Many nonprofits pride themselves on promoting leaders from within their organization. If you’re reading this because you recently got promoted at your nonprofit, congratulations! Here are some tips to help you adjust to your new role.

Ask lots of questions. You might be tempted to pretend you know everything there is to know about your new role. But that will likely lead to mistakes, and it won’t help you grow your relationships with colleagues. Ask your team members what their daily workload looks like, what projects they currently juggle, and how you can best support them.

Create a transition plan. You may need to cover your old role’s duties as your nonprofit hires to fill the job or find an existing team member or multiple team members to assume your former duties. Communicate with your boss so you understand your responsibilities for handling duties during the transition to your new role. And don’t hesitate to negotiate for what you need, like a definite end date for your old responsibilities. A clear transition benefits everyone.

If you’re managing your former peers, spell out what’s changed. Explain to your team members what you expect from them and what they can expect from you. Do this as soon as possible after your promotion, so old habits don’t persist and create problems. Let your team members know you want to communicate clearly and treat them fairly. Those are two of the main things any employee seeks from their boss, no matter what your relationship with them looked like before you became their manager.

Take time to plan. Your new role may include executing task that rely on other people. Find out the specific goals your team is expected to accomplish and determine how you will measure success. Work with team members to learn their likes, dislikes, strengths, and areas for improvement. For each goal, determine how team members will contribute to it. Set deadlines and regular check-ins with team members to monitor progress, address challenges, and celebrate wins.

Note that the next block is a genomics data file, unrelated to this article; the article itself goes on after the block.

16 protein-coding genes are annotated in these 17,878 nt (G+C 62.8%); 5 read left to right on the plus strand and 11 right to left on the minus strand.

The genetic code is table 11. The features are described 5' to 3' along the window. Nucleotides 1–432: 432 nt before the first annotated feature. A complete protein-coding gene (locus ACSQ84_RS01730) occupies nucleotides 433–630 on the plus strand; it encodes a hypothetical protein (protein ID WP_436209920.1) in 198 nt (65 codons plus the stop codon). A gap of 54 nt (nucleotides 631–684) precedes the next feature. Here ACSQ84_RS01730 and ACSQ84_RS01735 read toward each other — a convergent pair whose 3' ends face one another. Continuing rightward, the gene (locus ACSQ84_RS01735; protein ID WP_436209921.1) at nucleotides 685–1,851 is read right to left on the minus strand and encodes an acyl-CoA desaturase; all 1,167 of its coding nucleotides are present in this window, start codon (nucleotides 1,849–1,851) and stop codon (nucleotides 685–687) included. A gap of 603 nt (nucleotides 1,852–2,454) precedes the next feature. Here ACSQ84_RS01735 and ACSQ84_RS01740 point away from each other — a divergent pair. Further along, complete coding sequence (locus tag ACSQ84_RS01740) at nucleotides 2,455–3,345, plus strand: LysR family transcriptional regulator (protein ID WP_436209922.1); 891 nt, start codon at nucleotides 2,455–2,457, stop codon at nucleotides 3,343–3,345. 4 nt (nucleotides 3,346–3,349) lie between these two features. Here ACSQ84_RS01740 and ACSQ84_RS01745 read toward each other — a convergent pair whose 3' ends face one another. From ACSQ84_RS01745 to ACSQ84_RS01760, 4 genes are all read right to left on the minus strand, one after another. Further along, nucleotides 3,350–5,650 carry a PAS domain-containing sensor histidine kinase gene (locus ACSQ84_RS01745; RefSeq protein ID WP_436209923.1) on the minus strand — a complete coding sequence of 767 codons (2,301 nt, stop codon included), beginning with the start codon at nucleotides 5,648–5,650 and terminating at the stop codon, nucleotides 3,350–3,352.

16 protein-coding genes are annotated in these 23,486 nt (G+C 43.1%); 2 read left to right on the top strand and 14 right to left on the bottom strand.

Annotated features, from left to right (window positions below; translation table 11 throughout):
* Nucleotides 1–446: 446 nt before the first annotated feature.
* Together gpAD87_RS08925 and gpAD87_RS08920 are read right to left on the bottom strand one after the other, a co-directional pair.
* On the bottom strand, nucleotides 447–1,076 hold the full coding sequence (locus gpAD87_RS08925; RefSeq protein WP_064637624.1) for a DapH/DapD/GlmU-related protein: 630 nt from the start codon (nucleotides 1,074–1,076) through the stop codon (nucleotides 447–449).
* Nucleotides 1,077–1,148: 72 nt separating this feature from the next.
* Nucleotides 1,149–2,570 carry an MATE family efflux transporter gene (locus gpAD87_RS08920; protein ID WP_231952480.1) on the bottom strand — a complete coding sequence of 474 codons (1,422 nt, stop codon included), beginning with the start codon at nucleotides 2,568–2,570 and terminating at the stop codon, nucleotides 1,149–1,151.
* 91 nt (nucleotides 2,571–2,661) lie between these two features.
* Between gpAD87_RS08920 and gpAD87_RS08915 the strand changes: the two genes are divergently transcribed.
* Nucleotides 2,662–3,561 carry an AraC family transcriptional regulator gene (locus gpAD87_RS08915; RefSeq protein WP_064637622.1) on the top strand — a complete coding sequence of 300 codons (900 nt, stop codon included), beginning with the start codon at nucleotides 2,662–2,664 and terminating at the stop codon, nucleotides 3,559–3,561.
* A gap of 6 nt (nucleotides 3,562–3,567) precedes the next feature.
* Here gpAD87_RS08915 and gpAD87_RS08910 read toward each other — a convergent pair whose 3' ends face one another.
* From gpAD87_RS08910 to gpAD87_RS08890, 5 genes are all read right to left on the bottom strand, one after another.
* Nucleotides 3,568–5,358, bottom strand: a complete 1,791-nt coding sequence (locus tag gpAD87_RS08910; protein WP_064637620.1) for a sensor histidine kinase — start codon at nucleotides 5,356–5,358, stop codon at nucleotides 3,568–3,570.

Your job is to get interrupted; prepare accordingly. You have tasks you must complete as a manager. But when a team member comes to you in need of assistance, you should prioritize working with that person if at all possible. Anticipate these kinds of interruptions, and include enough time in your schedule to get tasks done even with interruptions.

Show you care. Set aside time to connect personally with your team at the beginning of group meetings or one-on-one check-ins. When they share something that’s important in their lives, listen, and ask them about it later. Communicate that employees can ask for help when they need it, and model that behavior. Give them feedback to help them complete their tasks well. Don’t wait to address problems, and make sure to give lots of positive reinforcement.

Manage up. Make sure to have regular check-ins with your new boss. Ask for specifics about how the team’s work supports the nonprofit’s overall strategy and mission. Ensure you understand the team’s short-term and long-term goals. Bonus: Find out what your boss’s biggest challenges are, and consider how you could help them meet those challenges.

Understand your HR responsibilities. If you’re now managing people, you’ll need to understand expectations of supervisors. Re-read the employee handbook and make sure you understand your responsibilities for reporting issues and managing conflict, as well as who to turn to if you need help.

Connect with other leaders. Networking might feel like too big of a time commitment as you adjust to new responsibilities. But you’ll think more creatively and feel more inspired if you find peers to connect with. A fresh perspective on a challenge you’re facing can help you get unstuck. Connecting with people who are also navigating leadership issues can give you needed support and help build your confidence.